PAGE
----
He still remembers who said what during combat in Europe, but has a hard time remembering if he’s had breakfast.
The call went out down at the Sheriff’s office around 10 p.m. that Pop had slipped through the enemy lines, meaning the kitchen staff, and was on the loose. One of the deputies called Doc, who was a friend of his since forever, and Doc alerted the rest of us.
Pop is one of our own, of course. A couple of years ago, he took his coffee black and his philosophy straight at the philosophy counter at the Mule Barn.
It was cold, and they found his heavy coat still in his room, so this wasn’t good.
The deputies checked out the interstate and volunteers hit the all-night diners to see if he’d checked in there. No luck.
The cook at the home was crying, and she said Pop had been talking about going to see his buddy, Jasper, again, and did we know someone named Jasper?
Sure. Jasper Blankenship, up at the cabin in the mountains. When we heard this, the hunt took more form. Two guys started up at Jasper’s place and worked down the road. Steve and Dud both went horseback and started from the edge of town.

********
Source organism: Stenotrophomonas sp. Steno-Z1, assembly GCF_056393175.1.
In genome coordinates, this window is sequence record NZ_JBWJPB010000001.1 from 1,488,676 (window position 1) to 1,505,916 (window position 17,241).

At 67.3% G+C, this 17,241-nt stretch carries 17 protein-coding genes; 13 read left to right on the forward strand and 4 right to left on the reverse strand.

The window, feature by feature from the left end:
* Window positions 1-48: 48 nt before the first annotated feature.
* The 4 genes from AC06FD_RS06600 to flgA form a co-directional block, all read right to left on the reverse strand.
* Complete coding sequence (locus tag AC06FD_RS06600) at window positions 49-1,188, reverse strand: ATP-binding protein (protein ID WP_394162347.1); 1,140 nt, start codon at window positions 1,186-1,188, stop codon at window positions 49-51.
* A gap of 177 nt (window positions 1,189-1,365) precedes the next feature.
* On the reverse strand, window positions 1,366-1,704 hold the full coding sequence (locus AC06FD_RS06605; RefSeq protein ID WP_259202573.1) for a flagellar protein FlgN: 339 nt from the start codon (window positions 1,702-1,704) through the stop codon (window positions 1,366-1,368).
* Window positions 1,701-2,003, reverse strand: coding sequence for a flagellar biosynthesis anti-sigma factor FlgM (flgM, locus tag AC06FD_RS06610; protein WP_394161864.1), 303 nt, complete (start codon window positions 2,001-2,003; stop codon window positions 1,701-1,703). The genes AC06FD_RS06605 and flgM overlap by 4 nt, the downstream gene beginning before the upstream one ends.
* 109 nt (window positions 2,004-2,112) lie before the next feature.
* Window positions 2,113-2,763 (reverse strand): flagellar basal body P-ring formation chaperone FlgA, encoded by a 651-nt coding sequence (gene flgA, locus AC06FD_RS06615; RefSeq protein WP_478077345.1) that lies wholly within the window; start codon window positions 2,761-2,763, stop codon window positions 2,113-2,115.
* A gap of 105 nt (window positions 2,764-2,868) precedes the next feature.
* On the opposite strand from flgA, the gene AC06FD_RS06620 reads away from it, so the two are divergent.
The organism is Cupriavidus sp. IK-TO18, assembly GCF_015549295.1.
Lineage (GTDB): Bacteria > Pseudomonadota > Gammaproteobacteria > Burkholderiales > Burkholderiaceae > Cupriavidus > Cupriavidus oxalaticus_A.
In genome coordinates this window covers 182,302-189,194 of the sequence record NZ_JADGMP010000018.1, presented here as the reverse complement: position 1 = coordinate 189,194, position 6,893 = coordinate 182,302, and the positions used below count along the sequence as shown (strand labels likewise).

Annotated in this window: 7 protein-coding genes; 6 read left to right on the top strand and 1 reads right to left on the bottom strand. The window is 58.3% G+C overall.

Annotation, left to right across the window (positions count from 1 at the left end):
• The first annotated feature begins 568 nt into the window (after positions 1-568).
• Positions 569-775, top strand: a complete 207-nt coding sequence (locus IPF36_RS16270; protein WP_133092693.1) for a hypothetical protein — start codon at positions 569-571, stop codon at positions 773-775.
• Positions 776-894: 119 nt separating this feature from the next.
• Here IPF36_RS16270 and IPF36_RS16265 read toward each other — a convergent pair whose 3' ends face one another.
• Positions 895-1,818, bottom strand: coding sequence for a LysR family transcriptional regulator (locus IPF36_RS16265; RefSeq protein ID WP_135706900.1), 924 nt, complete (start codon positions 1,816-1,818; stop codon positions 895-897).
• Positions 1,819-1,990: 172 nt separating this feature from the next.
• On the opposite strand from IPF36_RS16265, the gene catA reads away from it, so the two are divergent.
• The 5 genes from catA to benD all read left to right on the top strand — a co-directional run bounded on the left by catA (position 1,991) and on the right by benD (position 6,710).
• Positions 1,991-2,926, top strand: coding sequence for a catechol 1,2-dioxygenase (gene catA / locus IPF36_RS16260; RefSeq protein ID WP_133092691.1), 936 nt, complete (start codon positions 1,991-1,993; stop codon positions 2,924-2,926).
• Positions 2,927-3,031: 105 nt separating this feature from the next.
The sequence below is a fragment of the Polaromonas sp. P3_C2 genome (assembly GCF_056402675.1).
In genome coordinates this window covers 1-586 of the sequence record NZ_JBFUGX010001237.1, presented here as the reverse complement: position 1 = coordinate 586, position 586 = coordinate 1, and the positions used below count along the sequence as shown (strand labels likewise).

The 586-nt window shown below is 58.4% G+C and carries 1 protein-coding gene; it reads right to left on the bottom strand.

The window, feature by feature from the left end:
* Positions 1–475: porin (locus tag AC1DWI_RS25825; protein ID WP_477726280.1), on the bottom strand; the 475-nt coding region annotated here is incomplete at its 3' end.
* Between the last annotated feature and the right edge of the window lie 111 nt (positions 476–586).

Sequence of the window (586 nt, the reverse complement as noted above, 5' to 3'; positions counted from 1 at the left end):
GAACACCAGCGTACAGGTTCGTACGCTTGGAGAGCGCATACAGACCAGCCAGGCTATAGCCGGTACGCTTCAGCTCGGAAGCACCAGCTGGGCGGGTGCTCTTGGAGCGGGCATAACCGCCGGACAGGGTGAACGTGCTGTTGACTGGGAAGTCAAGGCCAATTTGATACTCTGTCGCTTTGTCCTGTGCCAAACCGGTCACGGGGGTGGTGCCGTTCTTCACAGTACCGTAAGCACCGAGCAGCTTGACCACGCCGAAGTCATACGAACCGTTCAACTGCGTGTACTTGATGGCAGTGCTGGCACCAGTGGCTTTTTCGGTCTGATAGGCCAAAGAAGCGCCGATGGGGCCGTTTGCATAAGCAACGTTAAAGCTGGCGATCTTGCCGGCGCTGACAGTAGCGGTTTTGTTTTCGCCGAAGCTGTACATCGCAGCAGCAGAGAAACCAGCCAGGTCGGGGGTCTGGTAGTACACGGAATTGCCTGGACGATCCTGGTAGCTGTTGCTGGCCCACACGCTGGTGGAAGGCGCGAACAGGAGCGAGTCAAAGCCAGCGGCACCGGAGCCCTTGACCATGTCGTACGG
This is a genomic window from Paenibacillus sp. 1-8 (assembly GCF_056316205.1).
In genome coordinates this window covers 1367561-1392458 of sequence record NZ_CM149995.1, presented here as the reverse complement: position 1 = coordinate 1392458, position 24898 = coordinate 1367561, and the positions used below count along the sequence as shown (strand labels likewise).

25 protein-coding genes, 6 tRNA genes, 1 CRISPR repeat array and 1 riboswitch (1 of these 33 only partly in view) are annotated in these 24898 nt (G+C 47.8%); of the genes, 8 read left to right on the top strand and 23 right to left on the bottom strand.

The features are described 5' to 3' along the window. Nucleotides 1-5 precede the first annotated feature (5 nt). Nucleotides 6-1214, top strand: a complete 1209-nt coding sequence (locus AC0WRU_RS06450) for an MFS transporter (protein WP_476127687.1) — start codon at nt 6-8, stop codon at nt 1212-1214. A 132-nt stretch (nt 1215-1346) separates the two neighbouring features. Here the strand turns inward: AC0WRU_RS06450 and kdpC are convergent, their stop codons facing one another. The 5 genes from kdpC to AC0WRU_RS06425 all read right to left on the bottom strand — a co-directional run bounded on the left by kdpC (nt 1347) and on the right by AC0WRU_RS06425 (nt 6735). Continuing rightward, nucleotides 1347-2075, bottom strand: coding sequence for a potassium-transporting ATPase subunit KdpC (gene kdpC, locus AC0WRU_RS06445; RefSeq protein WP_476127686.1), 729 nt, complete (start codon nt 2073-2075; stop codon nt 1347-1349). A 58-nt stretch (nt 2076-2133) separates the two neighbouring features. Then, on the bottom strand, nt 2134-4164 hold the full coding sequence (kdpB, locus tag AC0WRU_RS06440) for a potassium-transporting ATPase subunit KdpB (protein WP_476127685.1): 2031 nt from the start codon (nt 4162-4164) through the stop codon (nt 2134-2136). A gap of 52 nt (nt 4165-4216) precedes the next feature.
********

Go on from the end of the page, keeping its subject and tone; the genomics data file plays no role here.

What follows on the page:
Steve found him. Pop was sitting and shivering under a tree high up on a ridge. Steve used the cell phone to let us know he was all right, then built a fire and wrapped a blanket around Pop.
Pop wouldn’t go back until Steve told him Jasper was down at the home, waiting for him. And Steve let him ride in the saddle, too. But before that happened, Steve ducked off behind a rock and made another phone call, to be sure Jasper would be there.
Two hours later, everyone had coffee and doughnuts back at the home, and they fixed the lock on the kitchen door. We have to be careful with those who have problems. We can’t afford to lose beautiful people like Pop.
Brought to you by “A Cowboy’s Guide to Growing Up Right.” Read a sample at www.slimrandles.com.